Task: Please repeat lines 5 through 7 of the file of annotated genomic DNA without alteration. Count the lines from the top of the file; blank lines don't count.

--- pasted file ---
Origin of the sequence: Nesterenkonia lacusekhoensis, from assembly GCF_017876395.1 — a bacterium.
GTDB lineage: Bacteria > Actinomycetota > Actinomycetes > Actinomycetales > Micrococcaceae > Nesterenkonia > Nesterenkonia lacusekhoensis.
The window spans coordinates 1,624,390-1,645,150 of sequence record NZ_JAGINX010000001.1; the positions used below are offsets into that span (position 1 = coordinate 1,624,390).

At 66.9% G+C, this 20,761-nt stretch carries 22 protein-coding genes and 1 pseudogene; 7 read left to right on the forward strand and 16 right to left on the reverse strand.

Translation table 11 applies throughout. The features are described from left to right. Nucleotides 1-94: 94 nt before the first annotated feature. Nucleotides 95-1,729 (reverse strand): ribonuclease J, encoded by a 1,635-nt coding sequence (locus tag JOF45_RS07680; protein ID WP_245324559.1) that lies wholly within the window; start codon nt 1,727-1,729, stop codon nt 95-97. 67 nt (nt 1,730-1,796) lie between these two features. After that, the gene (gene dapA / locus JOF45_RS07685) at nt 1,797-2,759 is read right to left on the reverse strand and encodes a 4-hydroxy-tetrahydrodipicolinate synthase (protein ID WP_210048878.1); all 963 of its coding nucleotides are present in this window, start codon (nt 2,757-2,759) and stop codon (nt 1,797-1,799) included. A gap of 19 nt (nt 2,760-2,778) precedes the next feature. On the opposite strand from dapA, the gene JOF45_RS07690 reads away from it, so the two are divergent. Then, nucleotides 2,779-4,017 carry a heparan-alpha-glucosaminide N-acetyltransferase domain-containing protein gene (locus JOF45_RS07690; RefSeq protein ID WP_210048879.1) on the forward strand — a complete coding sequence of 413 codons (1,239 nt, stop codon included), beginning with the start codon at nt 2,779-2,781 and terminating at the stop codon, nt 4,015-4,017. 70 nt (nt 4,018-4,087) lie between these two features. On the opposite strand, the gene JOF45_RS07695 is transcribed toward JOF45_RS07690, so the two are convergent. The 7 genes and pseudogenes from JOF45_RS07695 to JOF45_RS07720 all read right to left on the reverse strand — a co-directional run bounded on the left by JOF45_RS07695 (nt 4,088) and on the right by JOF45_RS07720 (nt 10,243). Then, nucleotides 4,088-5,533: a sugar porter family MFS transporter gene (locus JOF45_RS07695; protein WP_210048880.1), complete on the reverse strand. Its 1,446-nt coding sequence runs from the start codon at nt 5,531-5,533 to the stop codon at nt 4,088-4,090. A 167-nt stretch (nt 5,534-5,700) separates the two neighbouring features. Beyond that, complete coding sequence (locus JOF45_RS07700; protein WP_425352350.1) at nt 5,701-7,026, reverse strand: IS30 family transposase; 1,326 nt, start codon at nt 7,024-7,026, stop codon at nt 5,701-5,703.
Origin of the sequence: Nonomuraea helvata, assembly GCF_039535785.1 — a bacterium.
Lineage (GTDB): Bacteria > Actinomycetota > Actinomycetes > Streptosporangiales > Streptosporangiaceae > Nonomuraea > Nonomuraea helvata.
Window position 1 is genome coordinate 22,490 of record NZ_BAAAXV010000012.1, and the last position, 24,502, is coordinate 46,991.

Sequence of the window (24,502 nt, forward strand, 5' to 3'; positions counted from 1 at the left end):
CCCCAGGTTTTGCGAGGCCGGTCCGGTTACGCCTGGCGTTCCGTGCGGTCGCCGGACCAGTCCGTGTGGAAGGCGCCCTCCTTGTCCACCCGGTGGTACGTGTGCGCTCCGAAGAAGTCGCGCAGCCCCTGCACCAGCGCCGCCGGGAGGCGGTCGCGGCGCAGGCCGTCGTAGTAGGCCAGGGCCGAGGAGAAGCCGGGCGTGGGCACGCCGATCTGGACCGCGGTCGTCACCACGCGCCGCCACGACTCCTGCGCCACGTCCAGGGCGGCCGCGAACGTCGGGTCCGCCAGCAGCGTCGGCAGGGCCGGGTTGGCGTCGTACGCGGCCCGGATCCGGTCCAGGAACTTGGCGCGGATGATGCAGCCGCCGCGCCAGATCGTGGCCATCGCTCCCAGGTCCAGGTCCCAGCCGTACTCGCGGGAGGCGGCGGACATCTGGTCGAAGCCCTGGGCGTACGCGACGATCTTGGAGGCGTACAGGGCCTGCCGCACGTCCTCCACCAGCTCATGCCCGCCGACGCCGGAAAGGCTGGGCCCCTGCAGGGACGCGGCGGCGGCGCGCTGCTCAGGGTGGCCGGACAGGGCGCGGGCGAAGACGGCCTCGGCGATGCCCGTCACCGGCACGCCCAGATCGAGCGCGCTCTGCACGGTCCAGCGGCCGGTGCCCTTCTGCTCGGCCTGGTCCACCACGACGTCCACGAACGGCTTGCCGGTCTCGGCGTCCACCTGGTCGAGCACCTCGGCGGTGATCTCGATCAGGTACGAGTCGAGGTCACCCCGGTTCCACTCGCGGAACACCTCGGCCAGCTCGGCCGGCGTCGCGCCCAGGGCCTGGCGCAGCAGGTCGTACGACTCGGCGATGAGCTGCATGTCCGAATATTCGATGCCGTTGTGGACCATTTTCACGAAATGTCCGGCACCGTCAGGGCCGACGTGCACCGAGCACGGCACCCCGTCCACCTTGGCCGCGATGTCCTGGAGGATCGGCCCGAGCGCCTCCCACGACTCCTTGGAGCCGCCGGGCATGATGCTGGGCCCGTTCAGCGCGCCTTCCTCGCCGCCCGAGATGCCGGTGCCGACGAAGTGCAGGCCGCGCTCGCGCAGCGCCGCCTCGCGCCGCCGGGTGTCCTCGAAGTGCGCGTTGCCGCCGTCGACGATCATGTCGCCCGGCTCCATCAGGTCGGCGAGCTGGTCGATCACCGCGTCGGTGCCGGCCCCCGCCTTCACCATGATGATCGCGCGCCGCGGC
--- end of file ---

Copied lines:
Translation table 11 applies throughout. The features are described from left to right. Nucleotides 1-94: 94 nt before the first annotated feature. Nucleotides 95-1,729 (reverse strand): ribonuclease J, encoded by a 1,635-nt coding sequence (locus tag JOF45_RS07680; protein ID WP_245324559.1) that lies wholly within the window; start codon nt 1,727-1,729, stop codon nt 95-97. 67 nt (nt 1,730-1,796) lie between these two features. After that, the gene (gene dapA / locus JOF45_RS07685) at nt 1,797-2,759 is read right to left on the reverse strand and encodes a 4-hydroxy-tetrahydrodipicolinate synthase (protein ID WP_210048878.1); all 963 of its coding nucleotides are present in this window, start codon (nt 2,757-2,759) and stop codon (nt 1,797-1,799) included. A gap of 19 nt (nt 2,760-2,778) precedes the next feature. On the opposite strand from dapA, the gene JOF45_RS07690 reads away from it, so the two are divergent. Then, nucleotides 2,779-4,017 carry a heparan-alpha-glucosaminide N-acetyltransferase domain-containing protein gene (locus JOF45_RS07690; RefSeq protein ID WP_210048879.1) on the forward strand — a complete coding sequence of 413 codons (1,239 nt, stop codon included), beginning with the start codon at nt 2,779-2,781 and terminating at the stop codon, nt 4,015-4,017. 70 nt (nt 4,018-4,087) lie between these two features. On the opposite strand, the gene JOF45_RS07695 is transcribed toward JOF45_RS07690, so the two are convergent. The 7 genes and pseudogenes from JOF45_RS07695 to JOF45_RS07720 all read right to left on the reverse strand — a co-directional run bounded on the left by JOF45_RS07695 (nt 4,088) and on the right by JOF45_RS07720 (nt 10,243). Then, nucleotides 4,088-5,533: a sugar porter family MFS transporter gene (locus JOF45_RS07695; protein WP_210048880.1), complete on the reverse strand. Its 1,446-nt coding sequence runs from the start codon at nt 5,531-5,533 to the stop codon at nt 4,088-4,090. A 167-nt stretch (nt 5,534-5,700) separates the two neighbouring features. Beyond that, complete coding sequence (locus JOF45_RS07700; protein WP_425352350.1) at nt 5,701-7,026, reverse strand: IS30 family transposase; 1,326 nt, start codon at nt 7,024-7,026, stop codon at nt 5,701-5,703.
Origin of the sequence: Nonomuraea helvata, assembly GCF_039535785.1 — a bacterium.
Lineage (GTDB): Bacteria > Actinomycetota > Actinomycetes > Streptosporangiales > Streptosporangiaceae > Nonomuraea > Nonomuraea helvata.